There will be no tennis tourists on the grass during this summer’s Olympic Games. For the tale of John Boland, the Irish student who had travelled without flannel trousers or rackets, who had originally had no intention of competing, and who ended up winning the Olympic tennis event, you must spool back into sepia. All the way back to the 1896 Games in Athens.
Any visitor to the new Olympic tennis exhibition in the Wimbledon Museum will be struck by Boland’s tale and other human interest stories. You learn that Boland, once he had been persuaded to play, somehow found some trousers, “a tennis bat of sorts”, and a pair of leather-soled and heeled shoes. Boland won both the singles and the doubles, but did not perform so well on the podium: “On mounting the platform, King George I of Greece shook me by the hand, and said in English: ‘I congratulate you’. He handed me two diplomas, two medals and two olive wreaths. So full were my hands that I forgot to descend the steps backwards. I made up for the omission by bowing when I got to the bottom.”
There is a board on the wall for every year that tennis was played at the Olympics. Each Olympic tennis event is remembered with various photographs and little pieces of information.
Stand in front of the panel for the 1900 Games in Paris and you will discover that the winners received prize-money vouchers rather than medals – Laurie Doherty, the men’s champion, was awarded a coffee and liqueur serving table worth 1,500 French Francs.
The exhibit for the 1904 Games in St Louis teaches us that spectators were not the only ones who were confused as to whether the matches were part of the Olympics or the World’s Fair – many of the competitors were not sure either.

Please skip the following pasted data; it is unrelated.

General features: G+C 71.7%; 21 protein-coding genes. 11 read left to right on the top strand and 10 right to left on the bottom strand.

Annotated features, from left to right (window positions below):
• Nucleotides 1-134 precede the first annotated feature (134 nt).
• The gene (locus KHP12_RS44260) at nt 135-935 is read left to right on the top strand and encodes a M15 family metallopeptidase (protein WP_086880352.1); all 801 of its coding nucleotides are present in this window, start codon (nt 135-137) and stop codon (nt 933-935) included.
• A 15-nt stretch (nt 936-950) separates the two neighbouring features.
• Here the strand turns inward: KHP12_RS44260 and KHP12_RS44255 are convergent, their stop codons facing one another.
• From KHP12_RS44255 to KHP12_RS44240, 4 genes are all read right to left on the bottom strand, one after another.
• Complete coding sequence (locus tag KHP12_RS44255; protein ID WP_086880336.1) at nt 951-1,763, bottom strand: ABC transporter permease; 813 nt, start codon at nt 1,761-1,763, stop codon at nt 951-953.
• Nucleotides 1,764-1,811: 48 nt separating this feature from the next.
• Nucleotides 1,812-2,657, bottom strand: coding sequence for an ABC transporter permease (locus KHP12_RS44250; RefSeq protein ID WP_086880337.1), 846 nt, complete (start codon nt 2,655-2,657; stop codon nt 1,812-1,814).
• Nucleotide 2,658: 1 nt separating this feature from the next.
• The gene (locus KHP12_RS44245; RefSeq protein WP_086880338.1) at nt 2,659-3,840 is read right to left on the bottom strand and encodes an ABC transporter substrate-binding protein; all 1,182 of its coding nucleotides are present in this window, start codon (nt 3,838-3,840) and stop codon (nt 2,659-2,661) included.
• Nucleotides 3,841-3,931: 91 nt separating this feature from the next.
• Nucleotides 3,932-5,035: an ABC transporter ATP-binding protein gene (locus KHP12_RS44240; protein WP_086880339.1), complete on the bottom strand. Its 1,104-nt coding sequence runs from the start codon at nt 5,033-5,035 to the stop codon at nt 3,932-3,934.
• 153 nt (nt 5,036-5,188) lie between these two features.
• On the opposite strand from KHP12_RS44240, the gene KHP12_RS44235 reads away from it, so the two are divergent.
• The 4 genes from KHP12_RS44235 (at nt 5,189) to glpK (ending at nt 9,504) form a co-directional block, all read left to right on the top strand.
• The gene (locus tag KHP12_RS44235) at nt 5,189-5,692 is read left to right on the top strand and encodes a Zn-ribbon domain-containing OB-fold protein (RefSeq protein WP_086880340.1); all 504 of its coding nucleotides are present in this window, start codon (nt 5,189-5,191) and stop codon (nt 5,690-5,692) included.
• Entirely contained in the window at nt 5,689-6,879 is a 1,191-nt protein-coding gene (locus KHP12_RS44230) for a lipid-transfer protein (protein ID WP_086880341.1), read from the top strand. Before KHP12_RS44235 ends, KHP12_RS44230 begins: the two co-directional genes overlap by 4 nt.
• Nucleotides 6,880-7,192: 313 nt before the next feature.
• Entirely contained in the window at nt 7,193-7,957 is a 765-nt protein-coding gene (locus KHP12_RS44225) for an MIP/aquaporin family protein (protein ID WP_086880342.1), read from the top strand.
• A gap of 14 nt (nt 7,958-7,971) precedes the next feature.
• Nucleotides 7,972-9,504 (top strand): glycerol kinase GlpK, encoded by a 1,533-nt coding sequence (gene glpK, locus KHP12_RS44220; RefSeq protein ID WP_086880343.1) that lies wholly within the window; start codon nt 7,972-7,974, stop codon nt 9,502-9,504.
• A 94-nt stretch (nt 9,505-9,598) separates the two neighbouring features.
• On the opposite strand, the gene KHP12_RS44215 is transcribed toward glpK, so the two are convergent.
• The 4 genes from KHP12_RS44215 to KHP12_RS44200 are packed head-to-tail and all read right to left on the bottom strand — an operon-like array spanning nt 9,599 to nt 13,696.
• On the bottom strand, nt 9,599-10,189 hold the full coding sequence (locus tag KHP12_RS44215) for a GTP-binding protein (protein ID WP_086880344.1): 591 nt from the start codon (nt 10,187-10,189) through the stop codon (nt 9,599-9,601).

There are more quirks from yesteryear. The only previous occasion that tennis was played at a London Games was in 1908, and there were two Olympic tennis events that year. The first was played indoors at Queen’s Club, and the second outside on the Wimbledon grass, though at the original grounds on Worple Road. Displayed in glass cases are medals from the tennis competitions at that Games.
Visitors will read that the mixed doubles title at the 1924 Games in Paris was won by a Titanic survivor, Richard Williams, who was partnered by Hazel Wightman (that was the last time that mixed doubles was played at the Olympics, though the discipline will return this summer). Everything was a bit last-minute – the female competitors showered in a shed, and the men had to walk for half a mile to reach their changing-rooms.
That was the last time for 64 years that tennis players could call themselves Olympians. Though the Games came to London in 1948 for what have become known as the Austerity Olympics, tennis was no longer in the programme.
It was only in 1988 that tennis was brought back into the Olympic tent, with Miloslav Mecir taking the men’s gold, and Steffi Graf winning the women’s title as part of her golden Grand Slam that year. The exhibition moves all the way through to the Beijing Olympics when Rafael Nadal, who shocked a few people by staying in the Athletes’ Village, and by doing his laundry there, won the gold medal.
There is a quote from Nadal on the wall, a modern tennis player’s thoughts on the Olympics: “You cannot put a price on Olympic gold. To me, it’s special, it’s different. It’s true we have a fantastic tour, with all the facilities, all the money, but the Olympics is the real spirit of sport.”
You’ve completed a circuit of the room, and learnt that the Olympic leap from John Boland to Rafael Nadal, two players separated by more than 100 years, isn’t such a leap after all.